Elder J. D. Pegg gave an interesting report of the work in Colorado. He said that the schools are in a healthy condition, and the interest never was better. Several schools have been added, and the only ones dropped have been family schools. Within the year a convention lasting five days was held, with three sessions each day, devoted exclusively to the interests of the Sabbath-school. The effect has been good. There is more system, better discipline, and the lessons are more thoroughly learned than before. GCDB November 15, 1887, page 6.2
Elder Butler spoke of the necessity of choosing only such teachers as are thoroughly consecrated, and have ability to teach the knowledge of Christ. GCDB November 15, 1887, page 6.3
Elder Decker said that there had been some difficulty in the Upper Columbia Association, in getting all to contribute, owing to their unwillingness to make contributions on the Sabbath, but they are trying to follow the best light that is given. GCDB November 15, 1887, page 6.4
Elder Loughborough said that great good had resulted this year in California, from the attention that had been given to the Sabbath-school work in the small camp-meetings, where some officer of the Association could spend the most of the time giving instruction. The efficiency of the schools has also been much increased by correspondence. GCDB November 15, 1887, page 6.5
The President spoke of the value and necessity of teachers’ meetings. He said that what is done by the teachers and officers on the Sabbath is only a small part of their work, much must be done on the outside. In response to his query as to what portion of the contributions has been sent to the African Mission the following facts were learned:- GCDB November 15, 1887, page 6.6
Colorado sends all to the mission, except the running expenses, and the whole amount is tithed. GCDB November 15, 1887, page 6.7
Ohio gives three fourths of the contributions and tithes the remainder. GCDB November 15, 1887, page 6.8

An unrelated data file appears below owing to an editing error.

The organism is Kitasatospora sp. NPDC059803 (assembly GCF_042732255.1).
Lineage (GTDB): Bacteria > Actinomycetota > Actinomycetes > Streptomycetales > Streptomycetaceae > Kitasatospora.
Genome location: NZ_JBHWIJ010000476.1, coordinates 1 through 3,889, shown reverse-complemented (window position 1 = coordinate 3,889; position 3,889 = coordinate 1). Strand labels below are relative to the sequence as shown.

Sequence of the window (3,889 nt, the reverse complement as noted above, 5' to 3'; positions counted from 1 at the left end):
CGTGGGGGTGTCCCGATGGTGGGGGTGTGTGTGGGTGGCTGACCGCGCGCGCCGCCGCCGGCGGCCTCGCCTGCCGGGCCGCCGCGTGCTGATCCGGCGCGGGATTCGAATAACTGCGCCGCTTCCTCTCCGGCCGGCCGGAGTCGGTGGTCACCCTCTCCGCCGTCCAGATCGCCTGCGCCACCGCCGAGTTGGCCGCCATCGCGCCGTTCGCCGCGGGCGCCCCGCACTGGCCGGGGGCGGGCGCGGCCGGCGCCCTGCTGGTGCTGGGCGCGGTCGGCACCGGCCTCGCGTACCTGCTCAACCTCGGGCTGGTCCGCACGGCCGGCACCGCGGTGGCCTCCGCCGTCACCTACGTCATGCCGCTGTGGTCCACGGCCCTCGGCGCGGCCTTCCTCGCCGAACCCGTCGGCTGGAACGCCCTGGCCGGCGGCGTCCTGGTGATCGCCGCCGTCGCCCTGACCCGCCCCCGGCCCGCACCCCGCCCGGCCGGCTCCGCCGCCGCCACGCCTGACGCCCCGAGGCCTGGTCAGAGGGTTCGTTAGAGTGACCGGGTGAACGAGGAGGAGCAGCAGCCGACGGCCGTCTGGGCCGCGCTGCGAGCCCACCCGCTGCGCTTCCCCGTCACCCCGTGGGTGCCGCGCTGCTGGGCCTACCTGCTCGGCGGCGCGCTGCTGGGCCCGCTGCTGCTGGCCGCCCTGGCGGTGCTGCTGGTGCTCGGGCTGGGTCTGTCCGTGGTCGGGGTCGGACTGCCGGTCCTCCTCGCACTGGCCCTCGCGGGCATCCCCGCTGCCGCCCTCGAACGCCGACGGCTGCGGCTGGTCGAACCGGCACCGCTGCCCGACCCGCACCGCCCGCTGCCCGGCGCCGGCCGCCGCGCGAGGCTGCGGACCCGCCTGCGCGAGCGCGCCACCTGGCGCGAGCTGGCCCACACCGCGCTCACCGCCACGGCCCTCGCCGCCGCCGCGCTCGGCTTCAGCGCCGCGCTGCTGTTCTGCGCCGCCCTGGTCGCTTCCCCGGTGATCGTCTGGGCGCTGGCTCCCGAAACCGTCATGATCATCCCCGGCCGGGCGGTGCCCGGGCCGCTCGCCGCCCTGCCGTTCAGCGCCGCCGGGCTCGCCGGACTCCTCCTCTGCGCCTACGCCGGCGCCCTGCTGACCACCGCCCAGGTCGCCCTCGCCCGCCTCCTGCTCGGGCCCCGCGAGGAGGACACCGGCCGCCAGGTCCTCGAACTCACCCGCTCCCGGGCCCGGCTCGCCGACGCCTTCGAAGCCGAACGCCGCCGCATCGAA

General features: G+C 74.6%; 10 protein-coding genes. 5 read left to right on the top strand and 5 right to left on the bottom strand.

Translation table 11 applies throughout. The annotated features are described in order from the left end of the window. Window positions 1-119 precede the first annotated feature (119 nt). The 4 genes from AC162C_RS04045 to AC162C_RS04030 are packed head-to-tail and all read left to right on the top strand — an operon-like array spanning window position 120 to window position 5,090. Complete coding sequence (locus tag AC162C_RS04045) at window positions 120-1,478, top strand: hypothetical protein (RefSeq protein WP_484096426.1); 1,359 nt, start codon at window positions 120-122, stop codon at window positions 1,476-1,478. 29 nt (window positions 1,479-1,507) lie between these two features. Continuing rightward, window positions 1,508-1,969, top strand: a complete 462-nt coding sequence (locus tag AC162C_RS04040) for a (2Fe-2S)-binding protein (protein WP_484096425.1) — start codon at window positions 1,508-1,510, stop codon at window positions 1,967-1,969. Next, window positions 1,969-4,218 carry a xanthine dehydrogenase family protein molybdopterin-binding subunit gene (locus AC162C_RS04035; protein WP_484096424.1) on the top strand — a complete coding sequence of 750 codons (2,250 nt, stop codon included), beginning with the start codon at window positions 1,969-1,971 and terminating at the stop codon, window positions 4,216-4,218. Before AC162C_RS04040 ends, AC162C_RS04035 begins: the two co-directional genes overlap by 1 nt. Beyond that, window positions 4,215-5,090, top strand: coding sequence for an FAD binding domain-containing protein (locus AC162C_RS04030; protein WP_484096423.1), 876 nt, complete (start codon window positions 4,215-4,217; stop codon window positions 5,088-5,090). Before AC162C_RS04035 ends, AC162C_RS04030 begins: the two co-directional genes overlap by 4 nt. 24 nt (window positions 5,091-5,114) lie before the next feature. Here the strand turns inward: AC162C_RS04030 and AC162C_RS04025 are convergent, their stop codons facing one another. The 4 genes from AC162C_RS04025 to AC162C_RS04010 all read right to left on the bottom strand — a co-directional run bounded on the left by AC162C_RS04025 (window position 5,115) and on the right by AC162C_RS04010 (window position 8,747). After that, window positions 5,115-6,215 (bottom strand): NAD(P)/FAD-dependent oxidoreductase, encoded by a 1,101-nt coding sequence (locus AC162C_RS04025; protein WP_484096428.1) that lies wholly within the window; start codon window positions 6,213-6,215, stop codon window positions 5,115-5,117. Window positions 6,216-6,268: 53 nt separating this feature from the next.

Pennsylvania pursues the same course as Colorado. GCDB November 15, 1887, page 6.9
Indiana does the same as Ohio. GCDB November 15, 1887, page 6.10
New England tithes the whole amount of contributions, and donates the remainder. GCDB November 15, 1887, page 6.11
Iowa does the same as Ohio. There is now $125 in the treasury, and they have resolved to give more than three fourths. GCDB November 15, 1887, page 6.12
Maine tithes all that is contributed, and gives the remainder, with the exception of bare running expenses, to the African Mission. GCDB November 15, 1887, page 6.13
Kansas gives all above running expenses, after tithing the whole. GCDB November 15, 1887, page 6.14
Wisconsin does the same. GCDB November 15, 1887, page 6.15
Tennessee gives all over running expenses. Elder Rees stated that Tennessee has given more than the $3,00 credited to her in the report read by the President. A question was raised as to what is included in running expenses. It was found that in Kansas, Upper Columbia, and Wisconsin, the members as a rule pay for their Instructors out of their own pockets, but the most of the schools count all supplies, including Instructors, as necessary running expenses. Following these reports, the President announced the following subjects for consideration at some future meeting, and asked the person named in connection with each to lead out in the discussion:- GCDB November 15, 1887, page 6.16
The Use of Illustrations - H. P. Holser.
How to Study the Bible, and How to Teach It - E. J. Waggoner.
Teachers’ Meetings, and How to Conduct Them - W. C. White.
Teachers and Teaching - Jessie F. Waggoner.
Sabbath-School Music - L. T. Nicola.
The meeting was then adjourned to the call of the chair.
The third meeting of the Conference was called at 3 P. M., and was opened by singing, and prayer by Elder S. H. Lane. After the reading of the minutes, the following delegates were added to the list:- GCDB November 15, 1887, page 6.17
From Indiana - Jesse Woods, John Charles.
KANSAS - L. Winston, W. M. Dail.
IOWA - Henry Nicola, Ira J. Hankins.
MISSOURI - Andrew Erskine.
MICHIGAN - G. K. Owen, Robert Sawyer.
Dr. J. H. Kellogg, a duly elected delegate from Michigan, having arrived, took his place among the delegates, as did also Elder W. M. Healey, of California. GCDB November 15, 1887, page 6.18
Elder Butler spoke concerning Elder D. T. Jones’s resolution on order in debate. He said that it was not his wish to hold the members down to strict parliamentary usage, and he hoped that such a truly Christian spirit would prevail that no advantage would be taken of this leniency, and hoped that all sharpness would be avoided, and that love and Christian courtesy would always be manifested. The following report of the Committee on the Week of Prayer was then presented by J. O. Corliss, the secretary of the committee:- GCDB November 15, 1887, page 6.19
Your committee recommend that this Conference endorse the action of its Executive Committee in appointing a week of prayer to be held December 17-25, and offer the following suggestions: GCDB November 15, 1887, page 6.20